Conservatives and liberals agree that globalization is hastening civil Society's coming of age. Liberals consider civil society the only countervailing force against an unresponsive, corrupt state and exploitative corporations that disregard both environmental...
Olympian Efforts: How Ancient Games Shape the Modern World. (Perspectives)
A little more than a year ago, the world was anticipating the 2002 Olympic Winter Games in Salt Lake City. The Winter Games were making their triumphant return to US mountains for the first time in 22 years. The winter sports season was producing great...
Reclaiming Eden: Biological and Cultural Conservationism. (Review Essays)
They are called paradises on earth, but all is not well in the protected areas of the world. Regions considered protected in government statistics and maps sometimes lack real protection in fact, while many of the protected areas that do exist face...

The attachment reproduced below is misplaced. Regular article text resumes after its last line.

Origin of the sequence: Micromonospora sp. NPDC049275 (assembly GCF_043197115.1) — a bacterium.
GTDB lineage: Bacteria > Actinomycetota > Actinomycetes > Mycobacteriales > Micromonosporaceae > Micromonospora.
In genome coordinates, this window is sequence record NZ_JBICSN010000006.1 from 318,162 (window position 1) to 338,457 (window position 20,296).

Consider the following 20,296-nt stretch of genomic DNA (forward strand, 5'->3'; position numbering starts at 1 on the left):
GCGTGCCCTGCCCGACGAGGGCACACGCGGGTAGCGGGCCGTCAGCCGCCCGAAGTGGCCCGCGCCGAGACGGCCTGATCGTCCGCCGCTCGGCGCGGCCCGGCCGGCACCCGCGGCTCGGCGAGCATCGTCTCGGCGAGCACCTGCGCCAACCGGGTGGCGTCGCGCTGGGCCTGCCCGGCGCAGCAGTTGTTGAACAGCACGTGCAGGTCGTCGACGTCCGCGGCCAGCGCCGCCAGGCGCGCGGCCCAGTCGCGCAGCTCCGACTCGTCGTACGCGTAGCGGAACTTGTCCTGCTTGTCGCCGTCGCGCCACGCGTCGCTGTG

The Road to Development: Culture, Society, and Economic Growth. (Editor's Note)
In a world where millions of people live below the international poverty line, the debate over international economic development has profound and immediate significance. In recent years, optimism over neoliberal development programs has heralded economic...
Troubled Paradise: Galapagos's Bid for Survival. (Global Notebook)
Sailors called them "the enchanted isles" for their eerie appearance. In 1835, their extraordinary ecology helped inspire Charles Darwin to formulate his theory of evolution. But today, aggressive economic development threatens the islands' unique...
Untapped Potential: The Future of Russia's Oil Industry. (Perspectives)
For a number of years, US energy policy has encouraged the search for oil outside the country, but away from the Persian Gulf. This approach recognizes first that access to those areas of the United States considered geologically attractive, but out-of-bounds...